Protestors are marching in NYC on December 5 in response to the rise of anti-semitic attacks in New York and New Jersey. Find out how you can join the ‘No Hate, No Fear’ march.
New Yorkers will march across Manhattan and Brooklyn on Sunday, January 5, to protest the rampant anti-semitism cropping up against the 1.5 million Jewish citizens living in the five boroughs, and in New Jersey. The “No Hate No Fear” Solidarity March, organized by the United Jewish Appeal Federation of New York (UJA), Jewish Community Relations Council of New York (JCRC), ADL New York/New Jersey, AJC Global Jewish Advocacy, Americans Against Antisemitism, and The New York Board of Rabbis (NYBR), will begin at Foley Square in lower Manhattan at 11:00am ET.
Protestors will march through the neighborhood and cross the Brooklyn Bridge, ending in Columbus Park near Cadman Plaza. Get directions to Foley Square and Columbus Park by visiting the UJA Federation site HERE. “This Sunday, we will march through our streets — proud, united, and strong. The 1.5 million Jews of our great city and region will not stand down. We will not be intimidated. We invite New Yorkers of every background to stand with us and say no to hate and no to fear,” read a press release from the organization. Americans Against Antisemitism founder and former New York state assemblyman, Dov Hikind, tweeted on New Year’s Day, “Please come out this Sunday for the ‘No Hate, No Fear’ Solidarity March.
” We’re calling on all to come out & stand with us and send the message loud and clear that we are one & together [and] we stand up and say NO to Anti-Semitism.” The protest comes one week after five people were stabbed at a Hanukkah gathering at a rabbi’s home in Monsey, an Orthodox Jewish community north of New York City. The suspect, Grafton Thomas, 37, had searched “why did Hitler hate Jews” online three times, as well as “temples near me.” Officials also found journals with the words “Nazi Culture” next to a swastika and a Star of David on the same page.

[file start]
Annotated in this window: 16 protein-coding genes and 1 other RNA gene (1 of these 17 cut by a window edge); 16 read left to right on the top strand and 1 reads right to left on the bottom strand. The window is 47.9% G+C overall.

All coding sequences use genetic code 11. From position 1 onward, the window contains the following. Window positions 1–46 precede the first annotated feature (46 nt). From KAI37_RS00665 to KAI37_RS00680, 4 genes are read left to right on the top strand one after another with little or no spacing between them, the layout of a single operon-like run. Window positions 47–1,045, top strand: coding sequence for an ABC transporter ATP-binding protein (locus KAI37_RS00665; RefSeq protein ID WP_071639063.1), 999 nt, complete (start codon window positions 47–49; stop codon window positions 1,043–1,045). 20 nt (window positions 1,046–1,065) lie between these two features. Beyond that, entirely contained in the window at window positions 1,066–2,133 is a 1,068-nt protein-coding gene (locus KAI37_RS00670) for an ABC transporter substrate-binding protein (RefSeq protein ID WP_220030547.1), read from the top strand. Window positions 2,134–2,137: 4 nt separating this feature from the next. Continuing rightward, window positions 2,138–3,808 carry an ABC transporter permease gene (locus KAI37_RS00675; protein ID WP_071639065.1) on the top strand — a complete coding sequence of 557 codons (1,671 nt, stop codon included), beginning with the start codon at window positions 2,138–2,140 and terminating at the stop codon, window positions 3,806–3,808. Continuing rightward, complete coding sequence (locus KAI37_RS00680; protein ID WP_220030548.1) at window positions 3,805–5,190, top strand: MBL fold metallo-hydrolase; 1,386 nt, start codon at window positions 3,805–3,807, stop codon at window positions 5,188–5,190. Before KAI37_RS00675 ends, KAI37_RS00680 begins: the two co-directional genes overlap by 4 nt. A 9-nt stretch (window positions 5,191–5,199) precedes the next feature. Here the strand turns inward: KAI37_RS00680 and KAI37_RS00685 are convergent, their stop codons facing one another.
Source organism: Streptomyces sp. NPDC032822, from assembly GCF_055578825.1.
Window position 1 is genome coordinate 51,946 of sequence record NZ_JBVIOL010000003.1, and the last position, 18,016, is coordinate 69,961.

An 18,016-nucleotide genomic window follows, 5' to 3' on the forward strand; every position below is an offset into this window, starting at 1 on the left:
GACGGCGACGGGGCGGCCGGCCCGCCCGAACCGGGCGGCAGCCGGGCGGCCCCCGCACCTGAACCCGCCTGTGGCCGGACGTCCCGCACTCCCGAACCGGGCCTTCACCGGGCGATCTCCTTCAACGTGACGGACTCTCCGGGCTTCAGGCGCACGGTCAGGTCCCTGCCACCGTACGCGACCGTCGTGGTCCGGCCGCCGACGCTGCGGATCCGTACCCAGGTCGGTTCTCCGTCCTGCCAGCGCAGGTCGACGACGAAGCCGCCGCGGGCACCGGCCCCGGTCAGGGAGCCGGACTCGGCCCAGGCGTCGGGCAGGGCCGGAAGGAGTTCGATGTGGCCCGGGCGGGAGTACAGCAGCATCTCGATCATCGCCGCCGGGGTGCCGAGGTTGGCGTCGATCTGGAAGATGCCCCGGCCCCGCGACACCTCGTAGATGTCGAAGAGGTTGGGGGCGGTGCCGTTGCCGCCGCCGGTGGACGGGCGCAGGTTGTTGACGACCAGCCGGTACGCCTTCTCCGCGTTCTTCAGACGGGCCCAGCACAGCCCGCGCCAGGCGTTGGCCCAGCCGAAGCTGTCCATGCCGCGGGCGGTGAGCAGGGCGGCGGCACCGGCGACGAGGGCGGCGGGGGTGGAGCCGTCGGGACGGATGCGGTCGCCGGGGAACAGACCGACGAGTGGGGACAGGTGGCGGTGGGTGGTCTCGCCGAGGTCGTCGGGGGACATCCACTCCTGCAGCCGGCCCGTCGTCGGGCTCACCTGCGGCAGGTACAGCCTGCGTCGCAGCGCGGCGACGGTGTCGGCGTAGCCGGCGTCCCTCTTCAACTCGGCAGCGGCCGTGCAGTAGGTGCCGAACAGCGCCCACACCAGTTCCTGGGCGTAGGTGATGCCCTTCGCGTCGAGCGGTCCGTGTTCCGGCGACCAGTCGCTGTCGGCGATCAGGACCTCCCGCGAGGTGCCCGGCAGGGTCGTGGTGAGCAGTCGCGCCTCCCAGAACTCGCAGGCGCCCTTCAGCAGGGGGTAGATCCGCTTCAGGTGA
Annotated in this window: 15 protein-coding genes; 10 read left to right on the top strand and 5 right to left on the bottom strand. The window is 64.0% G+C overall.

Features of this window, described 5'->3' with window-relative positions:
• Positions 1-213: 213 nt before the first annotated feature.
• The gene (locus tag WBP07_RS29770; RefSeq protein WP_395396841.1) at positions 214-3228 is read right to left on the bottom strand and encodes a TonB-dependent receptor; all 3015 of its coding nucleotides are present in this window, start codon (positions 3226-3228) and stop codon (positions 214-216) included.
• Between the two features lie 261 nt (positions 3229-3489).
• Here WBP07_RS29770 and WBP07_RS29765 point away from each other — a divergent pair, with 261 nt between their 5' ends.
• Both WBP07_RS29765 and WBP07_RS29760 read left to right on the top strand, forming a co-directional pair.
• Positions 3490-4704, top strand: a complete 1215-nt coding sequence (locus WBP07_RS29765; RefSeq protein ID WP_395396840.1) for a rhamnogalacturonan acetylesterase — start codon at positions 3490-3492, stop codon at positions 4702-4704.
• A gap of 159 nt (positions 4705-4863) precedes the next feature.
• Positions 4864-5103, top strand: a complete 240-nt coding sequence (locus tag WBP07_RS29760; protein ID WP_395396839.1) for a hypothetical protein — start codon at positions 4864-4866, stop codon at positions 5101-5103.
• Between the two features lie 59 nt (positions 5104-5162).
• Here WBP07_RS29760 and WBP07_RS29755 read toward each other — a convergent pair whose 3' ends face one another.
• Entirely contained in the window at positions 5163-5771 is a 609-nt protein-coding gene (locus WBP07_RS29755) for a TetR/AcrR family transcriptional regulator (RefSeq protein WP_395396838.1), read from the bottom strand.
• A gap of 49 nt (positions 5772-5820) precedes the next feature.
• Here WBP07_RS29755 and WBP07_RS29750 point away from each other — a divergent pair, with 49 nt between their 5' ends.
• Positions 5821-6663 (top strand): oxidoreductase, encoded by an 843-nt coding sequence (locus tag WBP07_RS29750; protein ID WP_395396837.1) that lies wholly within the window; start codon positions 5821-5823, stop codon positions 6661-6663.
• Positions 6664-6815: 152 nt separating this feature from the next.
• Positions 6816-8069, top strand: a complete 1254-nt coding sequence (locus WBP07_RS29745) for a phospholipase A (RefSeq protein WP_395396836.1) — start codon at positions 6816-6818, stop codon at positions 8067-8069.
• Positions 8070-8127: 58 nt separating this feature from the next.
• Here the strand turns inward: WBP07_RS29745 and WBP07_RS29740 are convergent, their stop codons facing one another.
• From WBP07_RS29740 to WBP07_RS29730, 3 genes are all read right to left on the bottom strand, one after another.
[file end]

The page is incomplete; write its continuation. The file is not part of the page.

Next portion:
New York Governor Andrew Cuomo called the attack, the 13th on Jewish people in the state since December 8, “an American cancer on the body politic.” He stated that “this is violence spurred by hate, it is mass violence and I consider this an act of domestic terrorism. Let’s call it what it is.” The Monsey attack left one person in critical condition; doctors tell MSNBC that his prognosis is “not good.” Just one month before this attack, a man in the same community was stabbed multiple times while walking to a synagogue.
Two men flashed a knife at a Jewish teenager walking in Brooklyn on December 30, yelling “Hey Jew Boy” at the 17-year-old, according to the NYPD. Mayor Bill de Blasio has announced the city will increase police presence in Jewish communities in response to the number of anti-semitic attacks. Six people were killed in a massacre at a kosher grocery in Jersey City on December 10 — the two gunmen, a police officer and three people inside the store. Mayor Steve Fulop, de Blasio, and Cuomo called the attack a hate crime against Jews.